We strive to deliver the best value to our customers and ensure complete satisfaction for all our textbook rentals.
You can return your online books for any reason within our refund period – no questions asked.
Every order is available for express shipping, and return shipping is always free.
You'll be happy with the quality of your books (or we'll ship you another one on our dime).
You can extend your rental up to 14 days – at the same cheap daily rental rate.
If you decide to keep the book it will never cost more than the purchase price.
As always, you have access to over 5 million titles. Plus, you can choose from 5 rental periods, so you only pay for what you’ll use. And if you ever run into trouble, our top-notch U.S. based Customer Service team is ready to help by email, chat or phone.
Supplemental materials are not guaranteed for used textbooks or rentals (access codes, DVDs, workbooks).
Peer-to-Peer : Harnessing the Power of Disruptive Technologies
The term "peer-to-peer" has come to be applied to networks that expect end users to contribute their own files, computing time, or other resources to some shared project. Even more interesting than the systems' technical underpinnings are their socially disruptive potential: in various ways they return content, choice, and control to ordinary...
The term "peer-to-peer" has come to be applied to networks that expect end users to contribute their own files, computing time, or other resources to some shared project. Even more interesting than the systems' technical underpinnings are their socially disruptive potential: in various ways they return content, choice, and control to ordinary users.While this book is mostly about the technical promise of peer-to-peer, we also talk about its exciting social promise. Communities have been forming on the Internet for a long time, but they have been limited by the flat interactive qualities of email and Network newsgroups. People can exchange recommendations and ideas over these media, but have great difficulty commenting on each other's postings, structuring information, performing searches, or creating summaries. If tools provided ways to organize information intelligently, and if each person could serve up his or her own data and retrieve others' data, the possibilities for collaboration would take off. Peer-to-peer technologies along with metadata could enhance almost any group of people who share an interest--technical, cultural, political, medical, you name it.This book presents the goals that drive the developers of the best-known peer-to-peer systems, the problems they've faced, and the technical solutions they've found. Learn here the essentials of peer-to-peer from leaders of the field: Nelson Minar and Marc Hedlund of target="new">Popular Power, on a history of peer-to-peer Clay Shirky of acceleratorgroup, on where peer-to-peer is likely to be headed Tim O'Reilly of O'Reilly & Associates, on redefining the public's perceptions Dan Bricklin, cocreator of Visicalc, on harvesting information from end-users David Anderson of SETI@home, on how SETI@Home created the world's largest computer Jeremie Miller of Jabber, on the Internet as a collection of conversations Gene Kan of Gnutella and GoneSilent.com, on lessons from Gnutella for peer-to-peer technologies Adam Langley of Freenet, on Freenet's present and upcoming architecture Alan Brown of Red Rover, on a deliberately low-tech content distribution system Marc Waldman, Lorrie Cranor, and Avi Rubin of AT&T Labs, on the Publius project and trust in distributed systems Roger Dingledine, Michael J. Freedman, and David Molnar of Free Haven, on resource allocation and accountability in distributed systems Rael Dornfest of O'Reilly Network and Dan Brickley of ILRT/RDF Web, on metadata Theodore Hong of Freenet, on performance Richard Lethin of Reputation Technologies, on how reputation can be built online Jon Udell of BYTE and Nimisha Asthagiri and Walter Tuvell of Groove Networks, on security Brandon Wiley of Freenet, on gateways between peer-to-peer systems You'll find information on the latest and greatest systems as well as upcoming efforts in this book.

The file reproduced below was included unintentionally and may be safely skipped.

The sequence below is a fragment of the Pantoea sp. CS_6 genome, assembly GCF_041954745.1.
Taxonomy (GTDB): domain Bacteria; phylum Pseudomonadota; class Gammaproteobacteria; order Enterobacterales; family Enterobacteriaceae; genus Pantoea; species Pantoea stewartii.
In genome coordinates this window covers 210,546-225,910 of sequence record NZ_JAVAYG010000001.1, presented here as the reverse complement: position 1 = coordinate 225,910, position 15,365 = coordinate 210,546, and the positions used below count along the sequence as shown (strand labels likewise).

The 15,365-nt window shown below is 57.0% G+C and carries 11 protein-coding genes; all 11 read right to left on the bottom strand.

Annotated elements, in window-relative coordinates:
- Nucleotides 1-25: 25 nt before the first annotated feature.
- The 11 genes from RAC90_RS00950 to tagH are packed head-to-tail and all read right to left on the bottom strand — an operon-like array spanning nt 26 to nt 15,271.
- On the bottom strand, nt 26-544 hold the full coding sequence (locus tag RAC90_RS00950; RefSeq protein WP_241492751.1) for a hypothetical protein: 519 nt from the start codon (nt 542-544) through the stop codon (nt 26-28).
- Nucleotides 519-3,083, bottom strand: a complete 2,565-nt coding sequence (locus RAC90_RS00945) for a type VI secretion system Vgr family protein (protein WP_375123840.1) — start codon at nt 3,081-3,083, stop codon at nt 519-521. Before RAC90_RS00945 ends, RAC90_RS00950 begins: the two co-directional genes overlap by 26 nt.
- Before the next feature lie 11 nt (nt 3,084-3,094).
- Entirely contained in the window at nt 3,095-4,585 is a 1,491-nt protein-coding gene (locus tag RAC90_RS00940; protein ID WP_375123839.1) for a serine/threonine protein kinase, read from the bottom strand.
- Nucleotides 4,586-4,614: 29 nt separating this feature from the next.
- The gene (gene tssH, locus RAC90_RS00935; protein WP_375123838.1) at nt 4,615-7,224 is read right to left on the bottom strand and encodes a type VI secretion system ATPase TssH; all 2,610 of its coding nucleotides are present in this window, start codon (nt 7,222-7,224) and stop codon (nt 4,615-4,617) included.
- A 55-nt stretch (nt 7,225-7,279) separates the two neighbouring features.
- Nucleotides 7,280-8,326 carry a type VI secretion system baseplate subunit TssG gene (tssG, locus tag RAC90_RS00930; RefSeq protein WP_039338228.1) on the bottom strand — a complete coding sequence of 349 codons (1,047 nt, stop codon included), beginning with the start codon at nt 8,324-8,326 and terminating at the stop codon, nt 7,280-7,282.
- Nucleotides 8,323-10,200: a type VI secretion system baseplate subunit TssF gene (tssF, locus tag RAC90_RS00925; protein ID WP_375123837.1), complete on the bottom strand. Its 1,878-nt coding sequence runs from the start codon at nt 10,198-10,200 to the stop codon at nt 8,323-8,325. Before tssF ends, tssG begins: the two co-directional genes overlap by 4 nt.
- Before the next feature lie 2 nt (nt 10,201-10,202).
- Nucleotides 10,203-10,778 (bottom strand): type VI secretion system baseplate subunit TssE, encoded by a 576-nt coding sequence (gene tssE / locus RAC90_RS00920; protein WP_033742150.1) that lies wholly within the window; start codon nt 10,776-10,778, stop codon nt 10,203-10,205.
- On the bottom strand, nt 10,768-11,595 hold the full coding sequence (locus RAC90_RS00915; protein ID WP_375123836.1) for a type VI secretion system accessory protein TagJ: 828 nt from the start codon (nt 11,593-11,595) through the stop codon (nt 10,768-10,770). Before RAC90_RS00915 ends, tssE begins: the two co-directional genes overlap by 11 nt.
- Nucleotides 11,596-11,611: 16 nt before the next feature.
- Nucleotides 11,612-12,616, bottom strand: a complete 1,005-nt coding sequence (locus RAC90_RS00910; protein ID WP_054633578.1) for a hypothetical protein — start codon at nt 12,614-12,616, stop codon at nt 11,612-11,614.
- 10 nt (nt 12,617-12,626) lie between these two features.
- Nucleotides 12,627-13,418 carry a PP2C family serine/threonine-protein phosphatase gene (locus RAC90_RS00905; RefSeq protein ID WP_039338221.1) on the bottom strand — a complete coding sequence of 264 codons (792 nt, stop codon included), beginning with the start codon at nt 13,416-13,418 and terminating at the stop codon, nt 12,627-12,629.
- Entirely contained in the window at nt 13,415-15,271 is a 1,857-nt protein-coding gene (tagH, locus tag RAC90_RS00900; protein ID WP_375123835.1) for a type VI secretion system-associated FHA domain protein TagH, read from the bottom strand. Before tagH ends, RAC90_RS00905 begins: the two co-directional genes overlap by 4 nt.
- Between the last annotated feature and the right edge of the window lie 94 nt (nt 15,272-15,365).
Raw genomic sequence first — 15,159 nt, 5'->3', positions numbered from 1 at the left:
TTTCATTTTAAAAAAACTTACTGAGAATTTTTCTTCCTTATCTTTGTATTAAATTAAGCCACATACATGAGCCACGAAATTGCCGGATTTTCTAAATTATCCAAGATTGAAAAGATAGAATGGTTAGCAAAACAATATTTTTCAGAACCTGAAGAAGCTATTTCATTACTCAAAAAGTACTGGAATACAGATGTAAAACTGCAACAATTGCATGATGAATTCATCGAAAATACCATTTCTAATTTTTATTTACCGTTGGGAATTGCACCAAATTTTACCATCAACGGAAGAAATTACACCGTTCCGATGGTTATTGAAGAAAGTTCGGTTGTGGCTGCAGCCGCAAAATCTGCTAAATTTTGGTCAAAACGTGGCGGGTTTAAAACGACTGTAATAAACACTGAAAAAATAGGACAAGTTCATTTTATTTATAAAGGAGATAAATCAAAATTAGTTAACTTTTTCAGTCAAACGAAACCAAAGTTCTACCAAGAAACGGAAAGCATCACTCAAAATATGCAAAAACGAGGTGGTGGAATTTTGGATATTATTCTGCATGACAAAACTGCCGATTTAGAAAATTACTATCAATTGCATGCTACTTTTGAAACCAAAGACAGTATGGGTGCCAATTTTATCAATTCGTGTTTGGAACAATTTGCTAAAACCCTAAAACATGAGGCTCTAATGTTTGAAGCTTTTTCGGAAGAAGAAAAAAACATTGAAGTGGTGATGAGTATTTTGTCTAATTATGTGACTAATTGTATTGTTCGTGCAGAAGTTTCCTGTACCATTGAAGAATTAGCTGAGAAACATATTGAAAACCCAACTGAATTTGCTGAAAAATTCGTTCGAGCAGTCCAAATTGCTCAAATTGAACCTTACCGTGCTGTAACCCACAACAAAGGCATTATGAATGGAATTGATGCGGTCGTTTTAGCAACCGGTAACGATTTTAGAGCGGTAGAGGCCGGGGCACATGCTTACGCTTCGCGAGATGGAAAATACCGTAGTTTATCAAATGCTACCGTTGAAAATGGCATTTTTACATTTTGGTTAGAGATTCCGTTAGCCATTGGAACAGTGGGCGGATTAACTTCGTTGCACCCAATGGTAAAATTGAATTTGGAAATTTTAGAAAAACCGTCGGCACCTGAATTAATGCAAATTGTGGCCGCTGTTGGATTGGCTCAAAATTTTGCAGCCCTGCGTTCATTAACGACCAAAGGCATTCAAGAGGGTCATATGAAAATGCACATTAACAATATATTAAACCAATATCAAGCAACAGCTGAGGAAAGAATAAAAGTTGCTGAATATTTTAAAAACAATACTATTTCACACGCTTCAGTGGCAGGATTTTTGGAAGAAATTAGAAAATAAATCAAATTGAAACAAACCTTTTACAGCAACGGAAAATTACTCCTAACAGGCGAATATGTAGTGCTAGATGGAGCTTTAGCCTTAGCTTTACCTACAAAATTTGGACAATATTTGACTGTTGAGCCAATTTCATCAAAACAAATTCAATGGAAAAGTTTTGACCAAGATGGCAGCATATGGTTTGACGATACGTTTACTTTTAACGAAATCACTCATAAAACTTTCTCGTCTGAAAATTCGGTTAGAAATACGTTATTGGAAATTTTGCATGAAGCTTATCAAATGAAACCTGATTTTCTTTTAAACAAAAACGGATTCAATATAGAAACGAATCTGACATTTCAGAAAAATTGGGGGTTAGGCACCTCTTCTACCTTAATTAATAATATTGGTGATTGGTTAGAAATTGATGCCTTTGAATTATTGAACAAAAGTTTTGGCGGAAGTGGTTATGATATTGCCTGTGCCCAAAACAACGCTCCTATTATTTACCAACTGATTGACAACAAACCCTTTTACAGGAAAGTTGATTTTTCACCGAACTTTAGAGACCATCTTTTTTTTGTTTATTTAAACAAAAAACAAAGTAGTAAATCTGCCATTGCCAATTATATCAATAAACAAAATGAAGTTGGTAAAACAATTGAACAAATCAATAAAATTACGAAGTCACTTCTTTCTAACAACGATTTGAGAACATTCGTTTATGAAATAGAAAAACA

Since launching the first textbook rental site in 2006, BookRenter has never wavered from our mission to make education more affordable for all students. Every day, we focus on delivering students the best prices, the most flexible options, and the best service on earth. On March 13, 2012 BookRenter.com, Inc. formally changed its name to Rafter, Inc. We are still the same company and the same people, only our corporate name has changed.